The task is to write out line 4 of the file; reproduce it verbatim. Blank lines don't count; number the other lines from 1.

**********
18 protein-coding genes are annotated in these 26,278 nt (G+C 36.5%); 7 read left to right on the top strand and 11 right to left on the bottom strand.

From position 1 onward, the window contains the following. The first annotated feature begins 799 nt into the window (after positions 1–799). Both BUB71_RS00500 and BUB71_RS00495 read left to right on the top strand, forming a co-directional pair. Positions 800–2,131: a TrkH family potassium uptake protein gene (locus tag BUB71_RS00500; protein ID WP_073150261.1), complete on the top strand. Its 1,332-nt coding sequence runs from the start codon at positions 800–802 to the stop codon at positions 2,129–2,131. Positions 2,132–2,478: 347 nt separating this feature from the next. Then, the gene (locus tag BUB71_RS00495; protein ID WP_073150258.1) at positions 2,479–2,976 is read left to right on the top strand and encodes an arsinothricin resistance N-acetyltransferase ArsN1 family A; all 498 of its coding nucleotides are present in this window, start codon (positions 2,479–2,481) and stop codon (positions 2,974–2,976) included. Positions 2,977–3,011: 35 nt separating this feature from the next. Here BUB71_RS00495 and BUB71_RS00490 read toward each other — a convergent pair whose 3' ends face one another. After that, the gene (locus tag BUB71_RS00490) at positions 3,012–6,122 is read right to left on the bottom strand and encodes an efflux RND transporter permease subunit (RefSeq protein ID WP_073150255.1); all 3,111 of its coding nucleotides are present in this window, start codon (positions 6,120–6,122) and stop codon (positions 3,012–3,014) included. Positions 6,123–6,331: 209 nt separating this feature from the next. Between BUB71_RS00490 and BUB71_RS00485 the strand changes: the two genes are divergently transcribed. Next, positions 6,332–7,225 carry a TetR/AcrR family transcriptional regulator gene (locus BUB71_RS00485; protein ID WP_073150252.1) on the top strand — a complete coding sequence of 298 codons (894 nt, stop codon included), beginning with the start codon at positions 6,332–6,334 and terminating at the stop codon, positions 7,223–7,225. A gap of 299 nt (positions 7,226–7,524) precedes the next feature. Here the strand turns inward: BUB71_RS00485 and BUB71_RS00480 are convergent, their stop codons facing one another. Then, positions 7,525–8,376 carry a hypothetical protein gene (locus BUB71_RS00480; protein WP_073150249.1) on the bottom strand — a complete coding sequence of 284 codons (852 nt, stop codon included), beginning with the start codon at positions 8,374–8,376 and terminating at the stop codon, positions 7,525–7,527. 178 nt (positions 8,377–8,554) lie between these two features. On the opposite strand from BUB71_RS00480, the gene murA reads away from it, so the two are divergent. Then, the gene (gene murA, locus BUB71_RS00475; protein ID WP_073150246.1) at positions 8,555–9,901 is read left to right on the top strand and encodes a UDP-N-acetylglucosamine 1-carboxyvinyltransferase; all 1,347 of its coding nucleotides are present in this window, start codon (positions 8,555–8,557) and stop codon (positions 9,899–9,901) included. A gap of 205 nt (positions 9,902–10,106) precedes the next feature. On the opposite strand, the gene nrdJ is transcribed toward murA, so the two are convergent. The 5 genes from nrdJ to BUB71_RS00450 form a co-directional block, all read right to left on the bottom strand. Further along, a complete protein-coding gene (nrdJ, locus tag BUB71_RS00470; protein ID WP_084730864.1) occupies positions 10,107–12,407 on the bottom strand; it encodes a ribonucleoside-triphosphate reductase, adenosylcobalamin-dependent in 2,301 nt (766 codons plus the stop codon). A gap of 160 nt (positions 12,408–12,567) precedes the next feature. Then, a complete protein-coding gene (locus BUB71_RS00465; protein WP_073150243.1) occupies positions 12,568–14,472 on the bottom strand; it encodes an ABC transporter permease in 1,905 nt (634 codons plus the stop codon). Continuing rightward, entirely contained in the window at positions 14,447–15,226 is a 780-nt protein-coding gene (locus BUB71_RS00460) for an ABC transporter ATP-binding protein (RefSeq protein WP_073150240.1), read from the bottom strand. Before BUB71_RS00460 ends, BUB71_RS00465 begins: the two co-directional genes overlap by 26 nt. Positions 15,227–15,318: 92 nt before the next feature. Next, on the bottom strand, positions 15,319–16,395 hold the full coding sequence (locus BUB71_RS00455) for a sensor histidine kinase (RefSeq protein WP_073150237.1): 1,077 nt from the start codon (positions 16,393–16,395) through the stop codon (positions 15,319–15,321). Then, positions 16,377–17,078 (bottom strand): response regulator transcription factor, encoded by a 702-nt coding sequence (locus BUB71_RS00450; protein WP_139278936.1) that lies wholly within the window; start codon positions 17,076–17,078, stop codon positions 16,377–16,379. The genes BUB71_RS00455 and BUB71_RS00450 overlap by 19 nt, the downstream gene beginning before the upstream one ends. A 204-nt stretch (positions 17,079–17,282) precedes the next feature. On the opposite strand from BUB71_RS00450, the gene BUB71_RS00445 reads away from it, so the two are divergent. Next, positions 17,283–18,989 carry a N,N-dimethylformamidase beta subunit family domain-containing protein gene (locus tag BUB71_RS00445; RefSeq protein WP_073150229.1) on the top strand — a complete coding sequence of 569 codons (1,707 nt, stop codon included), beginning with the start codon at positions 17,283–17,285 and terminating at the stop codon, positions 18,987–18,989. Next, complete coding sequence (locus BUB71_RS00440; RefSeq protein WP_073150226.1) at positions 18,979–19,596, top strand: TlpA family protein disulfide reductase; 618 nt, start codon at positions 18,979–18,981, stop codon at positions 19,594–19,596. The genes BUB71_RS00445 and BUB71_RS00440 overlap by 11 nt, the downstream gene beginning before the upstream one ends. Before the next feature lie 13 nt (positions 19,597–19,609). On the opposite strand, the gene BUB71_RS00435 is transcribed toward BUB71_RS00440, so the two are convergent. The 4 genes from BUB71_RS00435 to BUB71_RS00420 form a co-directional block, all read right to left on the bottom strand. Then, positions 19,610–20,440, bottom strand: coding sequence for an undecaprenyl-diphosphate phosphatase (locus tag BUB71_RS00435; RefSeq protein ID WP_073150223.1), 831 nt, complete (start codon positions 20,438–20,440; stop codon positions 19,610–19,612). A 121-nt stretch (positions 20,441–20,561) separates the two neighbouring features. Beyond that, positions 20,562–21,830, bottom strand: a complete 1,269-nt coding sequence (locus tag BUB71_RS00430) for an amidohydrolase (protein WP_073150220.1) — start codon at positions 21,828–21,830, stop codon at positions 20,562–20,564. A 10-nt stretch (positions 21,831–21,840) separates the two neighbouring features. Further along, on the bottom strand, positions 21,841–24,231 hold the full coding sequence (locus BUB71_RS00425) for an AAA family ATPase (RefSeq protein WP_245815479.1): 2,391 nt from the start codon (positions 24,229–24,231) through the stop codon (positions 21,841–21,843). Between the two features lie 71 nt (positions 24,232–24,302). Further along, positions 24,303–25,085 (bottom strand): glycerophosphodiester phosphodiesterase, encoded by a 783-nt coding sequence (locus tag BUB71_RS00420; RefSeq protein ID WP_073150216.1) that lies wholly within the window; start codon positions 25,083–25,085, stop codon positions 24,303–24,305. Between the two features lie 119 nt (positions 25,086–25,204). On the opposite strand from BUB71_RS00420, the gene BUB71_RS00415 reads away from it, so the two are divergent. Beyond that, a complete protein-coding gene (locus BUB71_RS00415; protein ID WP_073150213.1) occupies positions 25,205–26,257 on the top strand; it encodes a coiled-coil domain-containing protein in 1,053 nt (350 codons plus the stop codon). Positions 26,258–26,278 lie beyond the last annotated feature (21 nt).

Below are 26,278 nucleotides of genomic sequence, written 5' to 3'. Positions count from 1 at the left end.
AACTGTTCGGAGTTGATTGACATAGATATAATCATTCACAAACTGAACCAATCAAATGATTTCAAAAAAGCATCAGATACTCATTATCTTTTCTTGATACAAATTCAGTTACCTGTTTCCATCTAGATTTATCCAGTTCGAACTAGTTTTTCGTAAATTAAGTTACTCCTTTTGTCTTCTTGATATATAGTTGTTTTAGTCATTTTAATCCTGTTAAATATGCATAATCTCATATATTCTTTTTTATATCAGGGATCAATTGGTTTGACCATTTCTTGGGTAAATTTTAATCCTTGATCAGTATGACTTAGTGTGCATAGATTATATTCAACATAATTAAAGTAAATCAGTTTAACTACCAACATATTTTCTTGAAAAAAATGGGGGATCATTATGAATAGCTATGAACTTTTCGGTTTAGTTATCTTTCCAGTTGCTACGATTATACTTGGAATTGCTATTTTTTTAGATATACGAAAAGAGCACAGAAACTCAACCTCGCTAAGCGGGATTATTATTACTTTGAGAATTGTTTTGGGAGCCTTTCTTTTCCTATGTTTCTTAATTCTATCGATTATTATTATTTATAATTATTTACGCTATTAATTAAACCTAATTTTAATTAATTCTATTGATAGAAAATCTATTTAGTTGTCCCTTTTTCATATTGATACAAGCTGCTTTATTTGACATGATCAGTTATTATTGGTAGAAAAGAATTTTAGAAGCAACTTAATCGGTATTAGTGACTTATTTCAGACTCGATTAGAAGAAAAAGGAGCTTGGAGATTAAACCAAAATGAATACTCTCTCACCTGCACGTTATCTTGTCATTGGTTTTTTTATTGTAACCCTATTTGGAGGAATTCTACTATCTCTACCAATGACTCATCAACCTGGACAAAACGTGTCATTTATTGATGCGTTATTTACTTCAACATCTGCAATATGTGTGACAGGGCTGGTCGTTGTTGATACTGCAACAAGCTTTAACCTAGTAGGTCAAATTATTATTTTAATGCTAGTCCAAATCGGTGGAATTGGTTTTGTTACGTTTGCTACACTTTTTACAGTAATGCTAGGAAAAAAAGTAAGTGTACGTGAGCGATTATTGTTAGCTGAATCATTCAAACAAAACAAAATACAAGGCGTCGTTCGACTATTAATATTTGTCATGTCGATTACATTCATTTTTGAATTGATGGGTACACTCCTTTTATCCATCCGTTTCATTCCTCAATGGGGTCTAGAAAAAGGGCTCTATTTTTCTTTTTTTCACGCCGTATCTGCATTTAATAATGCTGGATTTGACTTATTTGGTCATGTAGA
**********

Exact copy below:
AACTGTTCGGAGTTGATTGACATAGATATAATCATTCACAAACTGAACCAATCAAATGATTTCAAAAAAGCATCAGATACTCATTATCTTTTCTTGATACAAATTCAGTTACCTGTTTCCATCTAGATTTATCCAGTTCGAACTAGTTTTTCGTAAATTAAGTTACTCCTTTTGTCTTCTTGATATATAGTTGTTTTAGTCATTTTAATCCTGTTAAATATGCATAATCTCATATATTCTTTTTTATATCAGGGATCAATTGGTTTGACCATTTCTTGGGTAAATTTTAATCCTTGATCAGTATGACTTAGTGTGCATAGATTATATTCAACATAATTAAAGTAAATCAGTTTAACTACCAACATATTTTCTTGAAAAAAATGGGGGATCATTATGAATAGCTATGAACTTTTCGGTTTAGTTATCTTTCCAGTTGCTACGATTATACTTGGAATTGCTATTTTTTTAGATATACGAAAAGAGCACAGAAACTCAACCTCGCTAAGCGGGATTATTATTACTTTGAGAATTGTTTTGGGAGCCTTTCTTTTCCTATGTTTCTTAATTCTATCGATTATTATTATTTATAATTATTTACGCTATTAATTAAACCTAATTTTAATTAATTCTATTGATAGAAAATCTATTTAGTTGTCCCTTTTTCATATTGATACAAGCTGCTTTATTTGACATGATCAGTTATTATTGGTAGAAAAGAATTTTAGAAGCAACTTAATCGGTATTAGTGACTTATTTCAGACTCGATTAGAAGAAAAAGGAGCTTGGAGATTAAACCAAAATGAATACTCTCTCACCTGCACGTTATCTTGTCATTGGTTTTTTTATTGTAACCCTATTTGGAGGAATTCTACTATCTCTACCAATGACTCATCAACCTGGACAAAACGTGTCATTTATTGATGCGTTATTTACTTCAACATCTGCAATATGTGTGACAGGGCTGGTCGTTGTTGATACTGCAACAAGCTTTAACCTAGTAGGTCAAATTATTATTTTAATGCTAGTCCAAATCGGTGGAATTGGTTTTGTTACGTTTGCTACACTTTTTACAGTAATGCTAGGAAAAAAAGTAAGTGTACGTGAGCGATTATTGTTAGCTGAATCATTCAAACAAAACAAAATACAAGGCGTCGTTCGACTATTAATATTTGTCATGTCGATTACATTCATTTTTGAATTGATGGGTACACTCCTTTTATCCATCCGTTTCATTCCTCAATGGGGTCTAGAAAAAGGGCTCTATTTTTCTTTTTTTCACGCCGTATCTGCATTTAATAATGCTGGATTTGACTTATTTGGTCATGTAGA